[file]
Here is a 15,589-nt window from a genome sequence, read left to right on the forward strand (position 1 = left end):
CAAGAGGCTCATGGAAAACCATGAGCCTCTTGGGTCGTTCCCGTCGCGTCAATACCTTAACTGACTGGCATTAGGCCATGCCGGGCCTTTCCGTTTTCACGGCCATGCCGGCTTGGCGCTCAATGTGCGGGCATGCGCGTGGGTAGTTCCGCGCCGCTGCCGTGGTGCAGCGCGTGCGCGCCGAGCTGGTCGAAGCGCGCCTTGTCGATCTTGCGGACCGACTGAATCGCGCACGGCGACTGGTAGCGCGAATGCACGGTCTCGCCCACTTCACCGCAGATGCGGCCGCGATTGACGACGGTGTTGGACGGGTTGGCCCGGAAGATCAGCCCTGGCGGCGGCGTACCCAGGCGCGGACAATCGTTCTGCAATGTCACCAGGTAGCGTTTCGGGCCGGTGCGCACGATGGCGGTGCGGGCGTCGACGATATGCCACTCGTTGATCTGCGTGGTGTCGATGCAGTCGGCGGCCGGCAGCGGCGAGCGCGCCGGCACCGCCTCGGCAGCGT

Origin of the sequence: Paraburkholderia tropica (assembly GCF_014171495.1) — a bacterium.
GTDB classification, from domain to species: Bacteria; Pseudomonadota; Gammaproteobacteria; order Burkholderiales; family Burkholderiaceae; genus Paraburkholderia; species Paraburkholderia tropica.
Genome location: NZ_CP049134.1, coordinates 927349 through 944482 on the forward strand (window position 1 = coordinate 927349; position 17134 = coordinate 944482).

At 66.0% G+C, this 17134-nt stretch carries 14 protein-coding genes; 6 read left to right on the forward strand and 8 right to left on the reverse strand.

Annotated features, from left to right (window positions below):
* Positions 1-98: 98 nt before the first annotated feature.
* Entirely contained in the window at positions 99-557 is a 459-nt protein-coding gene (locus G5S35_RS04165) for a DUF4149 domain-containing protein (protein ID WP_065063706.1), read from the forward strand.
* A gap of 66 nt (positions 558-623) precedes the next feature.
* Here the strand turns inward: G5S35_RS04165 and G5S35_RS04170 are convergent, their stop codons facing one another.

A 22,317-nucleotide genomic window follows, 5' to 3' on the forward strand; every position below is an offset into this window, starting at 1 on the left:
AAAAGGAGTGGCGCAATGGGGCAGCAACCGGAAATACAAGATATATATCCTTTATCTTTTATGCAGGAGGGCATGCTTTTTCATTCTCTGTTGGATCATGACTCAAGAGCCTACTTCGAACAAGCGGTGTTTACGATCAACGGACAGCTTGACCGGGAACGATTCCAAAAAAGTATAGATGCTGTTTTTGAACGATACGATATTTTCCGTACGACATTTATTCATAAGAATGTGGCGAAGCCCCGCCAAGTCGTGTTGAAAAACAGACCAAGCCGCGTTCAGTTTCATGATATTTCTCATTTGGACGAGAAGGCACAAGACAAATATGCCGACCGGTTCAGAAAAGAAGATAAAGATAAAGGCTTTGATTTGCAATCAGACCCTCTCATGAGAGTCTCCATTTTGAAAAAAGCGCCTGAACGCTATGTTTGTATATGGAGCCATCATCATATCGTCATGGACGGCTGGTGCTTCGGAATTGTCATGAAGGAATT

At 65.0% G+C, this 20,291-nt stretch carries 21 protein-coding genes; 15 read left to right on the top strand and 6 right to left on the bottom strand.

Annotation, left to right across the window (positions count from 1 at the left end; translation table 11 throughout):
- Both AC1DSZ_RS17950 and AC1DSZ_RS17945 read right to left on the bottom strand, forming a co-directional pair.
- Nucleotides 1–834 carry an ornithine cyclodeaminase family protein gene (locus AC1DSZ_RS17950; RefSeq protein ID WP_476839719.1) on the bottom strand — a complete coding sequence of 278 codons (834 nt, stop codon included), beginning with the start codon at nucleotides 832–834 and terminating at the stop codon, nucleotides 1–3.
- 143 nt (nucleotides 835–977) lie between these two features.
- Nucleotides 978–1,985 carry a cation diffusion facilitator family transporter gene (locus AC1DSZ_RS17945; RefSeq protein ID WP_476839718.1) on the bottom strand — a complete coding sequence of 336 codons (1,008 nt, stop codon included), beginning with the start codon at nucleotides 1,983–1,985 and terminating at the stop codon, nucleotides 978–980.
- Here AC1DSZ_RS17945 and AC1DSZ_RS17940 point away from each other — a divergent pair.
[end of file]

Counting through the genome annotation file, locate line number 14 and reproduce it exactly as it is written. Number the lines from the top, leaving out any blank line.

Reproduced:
At 65.0% G+C, this 20,291-nt stretch carries 21 protein-coding genes; 15 read left to right on the top strand and 6 right to left on the bottom strand.